Creek Indian Lesson Plan

Overview & Purpose

Using visual representation (wattle and daub house) of housing structures of Creek Indians, the students will learn about and be able to identify aspects of Creek culture.

Georgia Performance Standards Addressed

SS2H2a. SS2G2b.


The objective of this lesson (taken from the Our State Social Studies text) is to help enable students to describe the Creek culture of the past, including homes, clothing, and ways of making a living using local natural resources. The students will be able to describe how physical characteristics had an impact on the Creek way of life.
Wattle and Daub Housing Structure Materials:

Crayola Air-Dry Clay (white) Aluminum mesh wire

Water-color paints Straw

2ft x 2ft Styrofoam board sticks broken into even lengths


Using the mock wattle and daub house, I will reiterate facts about the Creek lifestyle. While modeling features of the housing structure (the “thatched” roof, the wooden supports inside, etc.), I will mix in facts about things like the farming practices of the Creek, the community lifestyle, and gender roles in the Creek society.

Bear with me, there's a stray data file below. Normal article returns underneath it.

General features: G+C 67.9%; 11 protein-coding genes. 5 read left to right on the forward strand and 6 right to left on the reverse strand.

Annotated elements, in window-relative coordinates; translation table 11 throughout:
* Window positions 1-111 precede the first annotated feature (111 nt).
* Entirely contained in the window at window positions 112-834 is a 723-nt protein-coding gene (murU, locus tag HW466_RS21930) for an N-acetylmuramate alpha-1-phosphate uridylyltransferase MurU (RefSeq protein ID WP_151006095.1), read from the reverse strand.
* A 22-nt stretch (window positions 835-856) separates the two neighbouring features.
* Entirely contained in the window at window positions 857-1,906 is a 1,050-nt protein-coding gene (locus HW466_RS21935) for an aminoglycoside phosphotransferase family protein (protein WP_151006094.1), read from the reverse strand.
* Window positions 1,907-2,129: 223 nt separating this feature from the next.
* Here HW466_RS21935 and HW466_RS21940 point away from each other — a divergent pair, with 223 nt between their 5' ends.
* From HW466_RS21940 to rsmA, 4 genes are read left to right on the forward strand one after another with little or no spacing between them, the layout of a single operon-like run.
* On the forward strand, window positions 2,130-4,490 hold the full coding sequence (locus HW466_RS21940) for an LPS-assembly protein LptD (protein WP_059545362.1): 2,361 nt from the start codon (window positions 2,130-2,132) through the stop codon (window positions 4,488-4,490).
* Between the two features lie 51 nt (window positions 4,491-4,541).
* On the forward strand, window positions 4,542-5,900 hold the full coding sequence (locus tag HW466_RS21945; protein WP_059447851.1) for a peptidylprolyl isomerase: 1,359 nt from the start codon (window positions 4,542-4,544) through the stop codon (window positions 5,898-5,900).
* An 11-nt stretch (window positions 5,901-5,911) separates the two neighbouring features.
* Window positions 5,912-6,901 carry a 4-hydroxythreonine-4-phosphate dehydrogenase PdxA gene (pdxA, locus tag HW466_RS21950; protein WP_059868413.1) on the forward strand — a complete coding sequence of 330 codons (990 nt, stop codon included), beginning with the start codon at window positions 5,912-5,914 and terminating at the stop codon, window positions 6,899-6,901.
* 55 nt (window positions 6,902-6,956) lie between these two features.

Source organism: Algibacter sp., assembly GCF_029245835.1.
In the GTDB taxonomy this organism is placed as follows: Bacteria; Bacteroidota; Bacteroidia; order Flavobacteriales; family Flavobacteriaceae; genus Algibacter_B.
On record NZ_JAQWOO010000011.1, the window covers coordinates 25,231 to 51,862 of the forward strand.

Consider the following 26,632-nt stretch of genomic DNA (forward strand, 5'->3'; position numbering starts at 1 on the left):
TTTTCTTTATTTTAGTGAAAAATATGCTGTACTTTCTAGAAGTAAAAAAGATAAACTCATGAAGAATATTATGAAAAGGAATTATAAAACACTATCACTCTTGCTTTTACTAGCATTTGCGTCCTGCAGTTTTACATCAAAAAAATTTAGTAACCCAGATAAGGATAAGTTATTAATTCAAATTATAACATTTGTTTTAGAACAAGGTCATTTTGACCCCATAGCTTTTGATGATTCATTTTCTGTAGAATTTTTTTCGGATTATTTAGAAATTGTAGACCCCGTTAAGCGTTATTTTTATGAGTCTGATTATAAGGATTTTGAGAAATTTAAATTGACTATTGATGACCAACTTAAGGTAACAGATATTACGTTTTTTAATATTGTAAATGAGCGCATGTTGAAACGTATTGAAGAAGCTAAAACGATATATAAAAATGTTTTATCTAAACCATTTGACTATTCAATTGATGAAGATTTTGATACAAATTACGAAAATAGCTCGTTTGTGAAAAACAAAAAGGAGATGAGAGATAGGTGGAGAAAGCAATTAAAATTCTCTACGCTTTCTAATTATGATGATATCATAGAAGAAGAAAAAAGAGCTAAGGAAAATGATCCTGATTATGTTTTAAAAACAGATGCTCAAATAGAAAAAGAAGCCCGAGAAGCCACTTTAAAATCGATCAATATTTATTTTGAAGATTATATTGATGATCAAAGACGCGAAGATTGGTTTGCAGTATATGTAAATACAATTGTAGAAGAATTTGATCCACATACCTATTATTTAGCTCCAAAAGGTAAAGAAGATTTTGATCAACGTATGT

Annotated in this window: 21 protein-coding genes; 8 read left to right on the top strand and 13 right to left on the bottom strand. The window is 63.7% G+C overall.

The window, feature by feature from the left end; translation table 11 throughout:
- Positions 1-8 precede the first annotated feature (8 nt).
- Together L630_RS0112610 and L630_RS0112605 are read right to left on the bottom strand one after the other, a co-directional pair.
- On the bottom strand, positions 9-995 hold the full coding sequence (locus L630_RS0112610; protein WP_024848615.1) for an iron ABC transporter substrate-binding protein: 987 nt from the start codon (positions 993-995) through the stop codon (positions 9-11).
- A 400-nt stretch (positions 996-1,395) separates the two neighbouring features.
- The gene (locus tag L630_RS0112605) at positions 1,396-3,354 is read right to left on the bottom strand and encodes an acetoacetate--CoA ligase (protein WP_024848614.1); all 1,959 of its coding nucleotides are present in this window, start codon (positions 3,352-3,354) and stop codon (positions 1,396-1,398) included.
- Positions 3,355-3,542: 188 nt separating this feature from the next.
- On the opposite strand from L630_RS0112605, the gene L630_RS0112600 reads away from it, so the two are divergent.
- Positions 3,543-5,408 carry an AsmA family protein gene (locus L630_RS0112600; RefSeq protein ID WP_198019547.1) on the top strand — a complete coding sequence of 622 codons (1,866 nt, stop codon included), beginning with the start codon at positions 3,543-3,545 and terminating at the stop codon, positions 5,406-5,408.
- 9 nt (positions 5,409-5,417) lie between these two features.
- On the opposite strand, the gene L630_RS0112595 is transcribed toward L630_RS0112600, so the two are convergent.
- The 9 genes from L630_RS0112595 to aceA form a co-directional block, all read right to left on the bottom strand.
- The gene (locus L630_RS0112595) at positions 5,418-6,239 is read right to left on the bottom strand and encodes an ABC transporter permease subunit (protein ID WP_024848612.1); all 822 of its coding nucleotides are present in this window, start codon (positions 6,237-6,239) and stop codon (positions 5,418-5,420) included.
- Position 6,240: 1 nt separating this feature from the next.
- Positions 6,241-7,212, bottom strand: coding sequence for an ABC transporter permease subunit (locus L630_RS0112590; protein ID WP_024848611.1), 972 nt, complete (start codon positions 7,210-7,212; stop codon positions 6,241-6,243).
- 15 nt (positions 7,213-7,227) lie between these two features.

Other Resources

(e.g. Web, books, etc.)

Here are some websites describing and showing wattle and daub houses.


As an activity for this lesson, students will use crayons, markers, and paper to draw a plan for a Creek town. Using pages 36 & 37 of the text (which has a drawing of a Creek town), students will label sections of the town: Plaza and playing field, Roundhouse, Garden, and Family homes and storehouses.


To summarize the lesson plan I will go over the main ideas of the section again: The stories of the Creek Indians are part of Georgia’s history; The Creek lived in many parts of Georgia. They usually built their towns and villages along rivers such as the Ocmulgee;

Summary continued

The Creek lived in towns of 400 to 600 people. Around these towns were smaller villages; The Creek built their houses with things found in nature; The Creek got food by farming, gathering, hunting, and fishing; The Creek used some plants and animals for more than food.